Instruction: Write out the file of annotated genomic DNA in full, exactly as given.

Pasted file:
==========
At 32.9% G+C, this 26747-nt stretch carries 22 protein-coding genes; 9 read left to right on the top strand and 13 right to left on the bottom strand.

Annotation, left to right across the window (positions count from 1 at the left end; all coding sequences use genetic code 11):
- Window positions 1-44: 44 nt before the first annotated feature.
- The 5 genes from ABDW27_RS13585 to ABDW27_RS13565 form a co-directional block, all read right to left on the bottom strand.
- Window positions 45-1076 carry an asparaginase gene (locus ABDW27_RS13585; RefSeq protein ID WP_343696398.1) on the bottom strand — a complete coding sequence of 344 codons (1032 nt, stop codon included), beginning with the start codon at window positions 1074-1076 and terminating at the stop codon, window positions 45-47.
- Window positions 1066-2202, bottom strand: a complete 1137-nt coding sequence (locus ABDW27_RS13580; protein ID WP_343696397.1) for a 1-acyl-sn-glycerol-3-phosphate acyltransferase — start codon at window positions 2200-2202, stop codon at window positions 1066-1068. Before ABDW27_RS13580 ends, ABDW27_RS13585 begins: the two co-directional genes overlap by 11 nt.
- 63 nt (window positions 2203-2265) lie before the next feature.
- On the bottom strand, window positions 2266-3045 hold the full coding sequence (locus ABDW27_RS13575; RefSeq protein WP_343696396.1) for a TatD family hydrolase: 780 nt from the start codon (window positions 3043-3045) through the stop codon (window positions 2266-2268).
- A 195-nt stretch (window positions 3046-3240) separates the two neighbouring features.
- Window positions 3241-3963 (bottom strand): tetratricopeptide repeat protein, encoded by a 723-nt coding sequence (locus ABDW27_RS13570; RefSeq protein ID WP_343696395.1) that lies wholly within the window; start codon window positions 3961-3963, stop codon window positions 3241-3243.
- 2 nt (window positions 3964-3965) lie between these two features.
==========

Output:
At 32.9% G+C, this 26747-nt stretch carries 22 protein-coding genes; 9 read left to right on the top strand and 13 right to left on the bottom strand.

Annotation, left to right across the window (positions count from 1 at the left end; all coding sequences use genetic code 11):
- Window positions 1-44: 44 nt before the first annotated feature.
- The 5 genes from ABDW27_RS13585 to ABDW27_RS13565 form a co-directional block, all read right to left on the bottom strand.
- Window positions 45-1076 carry an asparaginase gene (locus ABDW27_RS13585; RefSeq protein ID WP_343696398.1) on the bottom strand — a complete coding sequence of 344 codons (1032 nt, stop codon included), beginning with the start codon at window positions 1074-1076 and terminating at the stop codon, window positions 45-47.
- Window positions 1066-2202, bottom strand: a complete 1137-nt coding sequence (locus ABDW27_RS13580; protein ID WP_343696397.1) for a 1-acyl-sn-glycerol-3-phosphate acyltransferase — start codon at window positions 2200-2202, stop codon at window positions 1066-1068. Before ABDW27_RS13580 ends, ABDW27_RS13585 begins: the two co-directional genes overlap by 11 nt.
- 63 nt (window positions 2203-2265) lie before the next feature.
- On the bottom strand, window positions 2266-3045 hold the full coding sequence (locus ABDW27_RS13575; RefSeq protein WP_343696396.1) for a TatD family hydrolase: 780 nt from the start codon (window positions 3043-3045) through the stop codon (window positions 2266-2268).
- A 195-nt stretch (window positions 3046-3240) separates the two neighbouring features.
- Window positions 3241-3963 (bottom strand): tetratricopeptide repeat protein, encoded by a 723-nt coding sequence (locus ABDW27_RS13570; RefSeq protein ID WP_343696395.1) that lies wholly within the window; start codon window positions 3961-3963, stop codon window positions 3241-3243.
- 2 nt (window positions 3964-3965) lie between these two features.